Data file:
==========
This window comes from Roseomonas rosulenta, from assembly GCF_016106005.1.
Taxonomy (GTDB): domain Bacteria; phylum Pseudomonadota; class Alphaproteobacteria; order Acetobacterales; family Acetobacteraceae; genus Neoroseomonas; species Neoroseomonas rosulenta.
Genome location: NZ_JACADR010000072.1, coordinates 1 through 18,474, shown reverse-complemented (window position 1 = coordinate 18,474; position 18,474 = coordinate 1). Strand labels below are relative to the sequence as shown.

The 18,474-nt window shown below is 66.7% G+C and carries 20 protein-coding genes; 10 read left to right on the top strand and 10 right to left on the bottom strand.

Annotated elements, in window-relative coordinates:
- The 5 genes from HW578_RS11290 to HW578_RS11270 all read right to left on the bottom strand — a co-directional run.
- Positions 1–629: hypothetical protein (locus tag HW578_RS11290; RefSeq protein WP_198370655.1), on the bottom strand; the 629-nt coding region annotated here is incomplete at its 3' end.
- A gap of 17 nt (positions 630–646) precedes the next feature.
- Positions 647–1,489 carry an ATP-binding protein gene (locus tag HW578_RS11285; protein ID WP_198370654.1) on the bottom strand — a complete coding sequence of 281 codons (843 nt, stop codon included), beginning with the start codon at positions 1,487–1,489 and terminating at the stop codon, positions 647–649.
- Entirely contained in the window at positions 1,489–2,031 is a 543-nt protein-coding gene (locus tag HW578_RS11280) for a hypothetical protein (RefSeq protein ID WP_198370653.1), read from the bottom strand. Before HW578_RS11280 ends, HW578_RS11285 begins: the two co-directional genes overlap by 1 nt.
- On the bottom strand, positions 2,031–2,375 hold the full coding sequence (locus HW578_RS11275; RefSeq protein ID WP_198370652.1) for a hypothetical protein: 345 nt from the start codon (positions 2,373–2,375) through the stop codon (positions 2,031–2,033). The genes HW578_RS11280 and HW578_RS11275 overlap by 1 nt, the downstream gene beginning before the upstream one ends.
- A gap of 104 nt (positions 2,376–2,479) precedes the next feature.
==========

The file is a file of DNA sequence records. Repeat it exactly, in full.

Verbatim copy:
This window comes from Roseomonas rosulenta, from assembly GCF_016106005.1.
Taxonomy (GTDB): domain Bacteria; phylum Pseudomonadota; class Alphaproteobacteria; order Acetobacterales; family Acetobacteraceae; genus Neoroseomonas; species Neoroseomonas rosulenta.
Genome location: NZ_JACADR010000072.1, coordinates 1 through 18,474, shown reverse-complemented (window position 1 = coordinate 18,474; position 18,474 = coordinate 1). Strand labels below are relative to the sequence as shown.

The 18,474-nt window shown below is 66.7% G+C and carries 20 protein-coding genes; 10 read left to right on the top strand and 10 right to left on the bottom strand.

Annotated elements, in window-relative coordinates:
- The 5 genes from HW578_RS11290 to HW578_RS11270 all read right to left on the bottom strand — a co-directional run.
- Positions 1–629: hypothetical protein (locus tag HW578_RS11290; RefSeq protein WP_198370655.1), on the bottom strand; the 629-nt coding region annotated here is incomplete at its 3' end.
- A gap of 17 nt (positions 630–646) precedes the next feature.
- Positions 647–1,489 carry an ATP-binding protein gene (locus tag HW578_RS11285; protein ID WP_198370654.1) on the bottom strand — a complete coding sequence of 281 codons (843 nt, stop codon included), beginning with the start codon at positions 1,487–1,489 and terminating at the stop codon, positions 647–649.
- Entirely contained in the window at positions 1,489–2,031 is a 543-nt protein-coding gene (locus tag HW578_RS11280) for a hypothetical protein (RefSeq protein ID WP_198370653.1), read from the bottom strand. Before HW578_RS11280 ends, HW578_RS11285 begins: the two co-directional genes overlap by 1 nt.
- On the bottom strand, positions 2,031–2,375 hold the full coding sequence (locus HW578_RS11275; RefSeq protein ID WP_198370652.1) for a hypothetical protein: 345 nt from the start codon (positions 2,373–2,375) through the stop codon (positions 2,031–2,033). The genes HW578_RS11280 and HW578_RS11275 overlap by 1 nt, the downstream gene beginning before the upstream one ends.
- A gap of 104 nt (positions 2,376–2,479) precedes the next feature.